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December 14, 2001

Local clergy weigh need for anti-violence plan

A knife-wielder in the sanctuary? Gunshots at the altar? Who could have imagined such a thing ... let alone be prepared for it?
But it did happen Dec. 2 when a 37-year-old man - an apparent stranger to the 70-person congregation - interrupted services at All Souls Unitarian Universalist Church in Brattleboro, Vt.

After weeping and requesting "political sanctuary," the man was reportedly asked by church officials to sit down or leave. The man drew a knife. Police were called. Three officers responded.

Allegedly, "threatening moves" were made. Two officers fired seven shots. The man died four hours later at Dartmouth-Hitchcock Medical Center in Lebanon, N.H.

The Windham County State's Attorney and the Vermont Attorney General's Office are investigating the homicide that occurred on the first Sunday of Advent. Advent, one of the holiest times for the Christian faith, marks the start of the church year in the western world. It is a period beginning four Sundays before Christmas and is widely observed as a season of penitence for sins and prayer for salvation.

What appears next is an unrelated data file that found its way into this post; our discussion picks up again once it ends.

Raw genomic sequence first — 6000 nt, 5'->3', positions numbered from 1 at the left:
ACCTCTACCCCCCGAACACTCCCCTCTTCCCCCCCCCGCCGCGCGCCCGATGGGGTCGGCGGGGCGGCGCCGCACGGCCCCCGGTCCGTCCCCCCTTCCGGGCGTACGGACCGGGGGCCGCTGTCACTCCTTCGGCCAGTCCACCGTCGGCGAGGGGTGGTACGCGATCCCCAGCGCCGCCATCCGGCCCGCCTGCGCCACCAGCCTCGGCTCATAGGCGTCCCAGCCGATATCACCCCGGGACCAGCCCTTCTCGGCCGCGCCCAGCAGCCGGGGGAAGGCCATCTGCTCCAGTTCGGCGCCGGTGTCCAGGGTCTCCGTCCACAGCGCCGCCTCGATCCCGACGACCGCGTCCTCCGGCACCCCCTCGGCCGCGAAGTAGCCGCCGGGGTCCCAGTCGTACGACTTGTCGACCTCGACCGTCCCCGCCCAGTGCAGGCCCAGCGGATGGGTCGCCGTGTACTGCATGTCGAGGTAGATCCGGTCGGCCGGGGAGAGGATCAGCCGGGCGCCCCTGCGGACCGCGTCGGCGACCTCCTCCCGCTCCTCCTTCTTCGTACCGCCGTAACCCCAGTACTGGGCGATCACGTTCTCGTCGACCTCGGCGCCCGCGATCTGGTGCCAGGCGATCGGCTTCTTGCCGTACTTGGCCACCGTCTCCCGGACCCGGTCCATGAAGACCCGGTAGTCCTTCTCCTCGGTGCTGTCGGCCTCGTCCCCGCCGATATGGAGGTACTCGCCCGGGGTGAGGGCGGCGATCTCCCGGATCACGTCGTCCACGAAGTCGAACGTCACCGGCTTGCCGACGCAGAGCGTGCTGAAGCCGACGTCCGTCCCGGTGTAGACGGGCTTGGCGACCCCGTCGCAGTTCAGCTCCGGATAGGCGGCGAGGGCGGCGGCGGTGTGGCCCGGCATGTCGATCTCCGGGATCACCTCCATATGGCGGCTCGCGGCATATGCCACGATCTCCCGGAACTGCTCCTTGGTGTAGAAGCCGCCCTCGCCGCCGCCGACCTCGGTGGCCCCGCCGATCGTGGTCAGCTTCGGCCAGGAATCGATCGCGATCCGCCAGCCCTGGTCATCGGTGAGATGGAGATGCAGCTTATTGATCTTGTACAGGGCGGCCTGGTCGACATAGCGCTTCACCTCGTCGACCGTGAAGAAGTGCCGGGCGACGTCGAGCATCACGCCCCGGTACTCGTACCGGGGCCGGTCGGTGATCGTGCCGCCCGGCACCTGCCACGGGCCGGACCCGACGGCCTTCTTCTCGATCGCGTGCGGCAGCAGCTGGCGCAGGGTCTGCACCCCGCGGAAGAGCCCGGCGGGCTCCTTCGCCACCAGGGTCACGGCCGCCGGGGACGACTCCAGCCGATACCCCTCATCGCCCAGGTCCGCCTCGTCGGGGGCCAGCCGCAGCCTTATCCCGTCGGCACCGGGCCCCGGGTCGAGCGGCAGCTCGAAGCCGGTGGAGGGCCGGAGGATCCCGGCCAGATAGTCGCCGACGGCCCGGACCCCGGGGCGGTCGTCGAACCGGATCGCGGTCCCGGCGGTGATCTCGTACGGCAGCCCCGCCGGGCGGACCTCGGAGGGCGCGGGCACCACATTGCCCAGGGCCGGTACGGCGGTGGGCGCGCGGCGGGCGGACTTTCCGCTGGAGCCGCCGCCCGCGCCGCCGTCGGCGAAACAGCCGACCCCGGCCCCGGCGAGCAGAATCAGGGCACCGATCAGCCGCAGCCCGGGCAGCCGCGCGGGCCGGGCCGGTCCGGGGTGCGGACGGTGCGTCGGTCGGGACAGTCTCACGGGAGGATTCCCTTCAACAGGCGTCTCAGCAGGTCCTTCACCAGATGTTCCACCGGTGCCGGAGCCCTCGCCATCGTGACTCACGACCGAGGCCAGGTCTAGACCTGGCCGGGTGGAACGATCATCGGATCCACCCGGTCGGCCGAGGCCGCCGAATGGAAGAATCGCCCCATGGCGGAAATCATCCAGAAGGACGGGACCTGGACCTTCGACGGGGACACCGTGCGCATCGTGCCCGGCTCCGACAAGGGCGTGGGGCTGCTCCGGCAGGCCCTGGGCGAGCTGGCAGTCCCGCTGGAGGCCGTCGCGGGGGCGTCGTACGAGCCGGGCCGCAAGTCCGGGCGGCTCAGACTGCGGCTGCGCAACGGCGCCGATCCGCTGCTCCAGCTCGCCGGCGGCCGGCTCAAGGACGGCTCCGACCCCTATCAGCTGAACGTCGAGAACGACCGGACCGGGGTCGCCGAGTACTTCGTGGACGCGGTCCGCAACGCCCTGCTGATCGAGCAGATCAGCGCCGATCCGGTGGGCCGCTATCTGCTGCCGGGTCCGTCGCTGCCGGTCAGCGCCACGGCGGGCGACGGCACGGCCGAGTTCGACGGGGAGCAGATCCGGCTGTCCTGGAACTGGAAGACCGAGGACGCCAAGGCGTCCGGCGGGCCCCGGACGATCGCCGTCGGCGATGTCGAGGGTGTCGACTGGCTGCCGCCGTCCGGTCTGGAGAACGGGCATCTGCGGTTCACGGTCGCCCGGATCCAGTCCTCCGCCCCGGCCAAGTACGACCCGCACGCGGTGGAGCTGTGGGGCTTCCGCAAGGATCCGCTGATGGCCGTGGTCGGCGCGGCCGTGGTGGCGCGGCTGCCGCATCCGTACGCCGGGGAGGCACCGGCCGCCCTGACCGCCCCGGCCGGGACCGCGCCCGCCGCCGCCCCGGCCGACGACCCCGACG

What if some kind of "potentially threatening" situation were to occur during a church event in Franklin County? Is there likely to be a formal plan in place to deal with such an emergency?

Probably not is the consensus of four area clergy who collectively have more than a century of experience in the pulpit. Those spiritual leaders include: the Rev. Jane Lawrence, pastor of the First United Methodist Church in Greenfield, and president of the Interfaith Council of Franklin County; the Rev. Stanley Aksamit, who serves the Roman Catholic parishes of Sacred Heart in Greenfield and St. Anne's and St. Mary's in Turners Falls; the Rev. Lloyd Parrill of Trinitarian Congregational Church in Northfield, and the Rev. Gordon Newell of Colrain, pastor at the Erving Congregational Church.

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